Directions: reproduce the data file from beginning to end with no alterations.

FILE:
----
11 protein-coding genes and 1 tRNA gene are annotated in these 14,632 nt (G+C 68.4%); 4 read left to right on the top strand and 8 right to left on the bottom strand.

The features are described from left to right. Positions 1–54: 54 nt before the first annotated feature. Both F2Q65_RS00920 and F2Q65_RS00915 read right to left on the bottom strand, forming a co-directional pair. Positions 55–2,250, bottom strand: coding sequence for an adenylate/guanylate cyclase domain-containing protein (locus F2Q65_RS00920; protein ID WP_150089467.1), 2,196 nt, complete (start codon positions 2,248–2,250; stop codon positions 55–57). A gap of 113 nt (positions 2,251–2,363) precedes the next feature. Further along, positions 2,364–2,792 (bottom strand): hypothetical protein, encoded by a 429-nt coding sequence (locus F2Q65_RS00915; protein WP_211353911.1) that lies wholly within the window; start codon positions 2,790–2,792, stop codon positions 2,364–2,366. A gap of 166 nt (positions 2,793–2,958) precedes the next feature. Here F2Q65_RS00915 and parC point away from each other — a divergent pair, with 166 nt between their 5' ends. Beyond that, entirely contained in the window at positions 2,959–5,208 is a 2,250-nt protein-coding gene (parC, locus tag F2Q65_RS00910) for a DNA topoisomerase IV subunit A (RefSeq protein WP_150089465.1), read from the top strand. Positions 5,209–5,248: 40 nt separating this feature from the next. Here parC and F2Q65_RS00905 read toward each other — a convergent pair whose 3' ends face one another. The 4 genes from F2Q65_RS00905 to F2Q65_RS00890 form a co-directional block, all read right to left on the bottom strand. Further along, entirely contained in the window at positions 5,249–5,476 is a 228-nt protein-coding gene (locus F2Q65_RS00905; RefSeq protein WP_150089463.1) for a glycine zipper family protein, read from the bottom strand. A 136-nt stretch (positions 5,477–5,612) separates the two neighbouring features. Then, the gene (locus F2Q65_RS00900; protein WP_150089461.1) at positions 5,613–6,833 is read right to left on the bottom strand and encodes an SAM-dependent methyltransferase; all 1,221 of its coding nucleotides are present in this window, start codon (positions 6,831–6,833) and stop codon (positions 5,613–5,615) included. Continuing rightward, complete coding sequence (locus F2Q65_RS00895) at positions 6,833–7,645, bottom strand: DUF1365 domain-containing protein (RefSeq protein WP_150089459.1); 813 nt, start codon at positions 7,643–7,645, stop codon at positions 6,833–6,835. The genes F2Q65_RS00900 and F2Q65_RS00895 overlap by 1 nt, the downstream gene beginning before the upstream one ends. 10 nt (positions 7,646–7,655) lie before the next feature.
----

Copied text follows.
11 protein-coding genes and 1 tRNA gene are annotated in these 14,632 nt (G+C 68.4%); 4 read left to right on the top strand and 8 right to left on the bottom strand.

The features are described from left to right. Positions 1–54: 54 nt before the first annotated feature. Both F2Q65_RS00920 and F2Q65_RS00915 read right to left on the bottom strand, forming a co-directional pair. Positions 55–2,250, bottom strand: coding sequence for an adenylate/guanylate cyclase domain-containing protein (locus F2Q65_RS00920; protein ID WP_150089467.1), 2,196 nt, complete (start codon positions 2,248–2,250; stop codon positions 55–57). A gap of 113 nt (positions 2,251–2,363) precedes the next feature. Further along, positions 2,364–2,792 (bottom strand): hypothetical protein, encoded by a 429-nt coding sequence (locus F2Q65_RS00915; protein WP_211353911.1) that lies wholly within the window; start codon positions 2,790–2,792, stop codon positions 2,364–2,366. A gap of 166 nt (positions 2,793–2,958) precedes the next feature. Here F2Q65_RS00915 and parC point away from each other — a divergent pair, with 166 nt between their 5' ends. Beyond that, entirely contained in the window at positions 2,959–5,208 is a 2,250-nt protein-coding gene (parC, locus tag F2Q65_RS00910) for a DNA topoisomerase IV subunit A (RefSeq protein WP_150089465.1), read from the top strand. Positions 5,209–5,248: 40 nt separating this feature from the next. Here parC and F2Q65_RS00905 read toward each other — a convergent pair whose 3' ends face one another. The 4 genes from F2Q65_RS00905 to F2Q65_RS00890 form a co-directional block, all read right to left on the bottom strand. Further along, entirely contained in the window at positions 5,249–5,476 is a 228-nt protein-coding gene (locus F2Q65_RS00905; RefSeq protein WP_150089463.1) for a glycine zipper family protein, read from the bottom strand. A 136-nt stretch (positions 5,477–5,612) separates the two neighbouring features. Then, the gene (locus F2Q65_RS00900; protein WP_150089461.1) at positions 5,613–6,833 is read right to left on the bottom strand and encodes an SAM-dependent methyltransferase; all 1,221 of its coding nucleotides are present in this window, start codon (positions 6,831–6,833) and stop codon (positions 5,613–5,615) included. Continuing rightward, complete coding sequence (locus F2Q65_RS00895) at positions 6,833–7,645, bottom strand: DUF1365 domain-containing protein (RefSeq protein WP_150089459.1); 813 nt, start codon at positions 7,643–7,645, stop codon at positions 6,833–6,835. The genes F2Q65_RS00900 and F2Q65_RS00895 overlap by 1 nt, the downstream gene beginning before the upstream one ends. 10 nt (positions 7,646–7,655) lie before the next feature.